Theology, Religion, and Philosophy of Religion


It is not surprising that discussion of religion is often focused on its potential for social division, tension and conflict. Religious Studies involves understanding why this is so but it also asks how and why religion is the inspiration for some of the greatest and most enduring of human achievements.

None of this study is possible without the recognition that religions rest upon claims of profound consequence concerning the existence and nature of God, the significance of human life, and the origin of the material world. Theology is the discipline that reflects upon these claims, asking questions about truth and engaging with studies in other disciplines: in history, philosophy, and the social sciences, for example.

The Theology & Religious Studies Tripos offers a wide choice of courses. In the first year all students must do some biblical study and learn a scriptural language (Hebrew, Greek, Sanskrit, or Arabic), but the further three papers they must take can be chosen freely from a total of six. Thereafter it is possible to specialise in Christian theology, the study of religion, or a combination of the two.

Trinity College was itself founded for the purposes of religion, education, and learning. Trinity theologians of the past include Westcott, Hort, and Lightfoot, the great trio of New Testament scholars, and F D Maurice, the Christian Socialist. Other Trinity alumni such as Newton, Tennyson and Wittgenstein engaged profoundly with religious texts and problems. There are usually seven or eight students reading for the Tripos at Trinity and several others doing post-graduate work in the subject. The annual undergraduate intake is normally two or three but students also switch to Theology after studying another subject for one or two years.

The College’s Director of Studies is Michael Banner, who is also the Dean of Chapel. His field of study is Moral Philosophy Ethics; specialist supervisors from outside Trinity are involved in the teaching of other areas of the Tripos.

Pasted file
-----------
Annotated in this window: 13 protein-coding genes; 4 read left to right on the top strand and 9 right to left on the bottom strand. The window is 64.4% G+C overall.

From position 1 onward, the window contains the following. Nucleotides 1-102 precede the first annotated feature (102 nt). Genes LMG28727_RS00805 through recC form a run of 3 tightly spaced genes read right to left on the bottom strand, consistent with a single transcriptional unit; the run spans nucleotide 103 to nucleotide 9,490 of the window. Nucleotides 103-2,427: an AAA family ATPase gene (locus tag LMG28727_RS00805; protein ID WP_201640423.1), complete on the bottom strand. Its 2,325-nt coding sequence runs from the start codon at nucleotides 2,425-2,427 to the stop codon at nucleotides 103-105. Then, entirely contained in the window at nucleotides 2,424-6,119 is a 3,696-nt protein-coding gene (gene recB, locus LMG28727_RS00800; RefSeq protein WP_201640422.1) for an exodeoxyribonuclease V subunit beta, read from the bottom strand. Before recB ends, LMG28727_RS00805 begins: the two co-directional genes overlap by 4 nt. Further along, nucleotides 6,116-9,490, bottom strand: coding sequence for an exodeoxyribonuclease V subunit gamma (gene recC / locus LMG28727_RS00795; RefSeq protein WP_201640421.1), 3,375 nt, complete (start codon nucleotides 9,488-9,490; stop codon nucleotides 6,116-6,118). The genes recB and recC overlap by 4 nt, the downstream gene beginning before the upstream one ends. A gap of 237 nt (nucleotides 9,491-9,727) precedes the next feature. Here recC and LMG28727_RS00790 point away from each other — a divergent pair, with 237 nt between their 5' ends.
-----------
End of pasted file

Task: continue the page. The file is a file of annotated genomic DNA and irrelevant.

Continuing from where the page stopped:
Applicants for places normally have a subject-based interview with the Director of Studies. In addition, by agreement across the University, candidates for Theology & Religious Studies can expect to be interviewed by a Director of Studies from a second college.

The inter-disciplinary nature of the subject means that no particular A-level is regarded as essential. A desirable combination of A-levels would, however, include one or more from languages, literature, and history. The standard conditional offer is normally A*AA; comparable conditions are set for those taking the IB and other school-leaving examinations.

If you would like to have more information about the Tripos you should visit the Faculty website below:

Teaching Staff

  • Dr Michael Banner

Admissions Assessment

All applicants are required to take the pre-interview written assessment for Theology, Religion, and Philosophy of Religion at an authorised centre local to them (for a lot of applicants, this will be their school/college).

Assessment format

  • Comprehension (60 minutes)
  • Essay/text response element (60 minutes)

Theology, Religion, and Philosophy of Religion Admissions Assessment Specification

You must be registered in advance (separately to your UCAS application) to take the assessment – the registration deadline is 15 October 2016. Your assessment centre must register you for the pre-interview assessment; you’re not able to register yourself. See the written assessments page for information about assessment centres and registration.

The pre-interview written assessment for Theology, Religion, and Philosophy of Religion will be taken on 2 November 2016.

Please note that your performance in the pre-interview assessment will not be considered in isolation, but will be taken into account alongside the other elements of your application.


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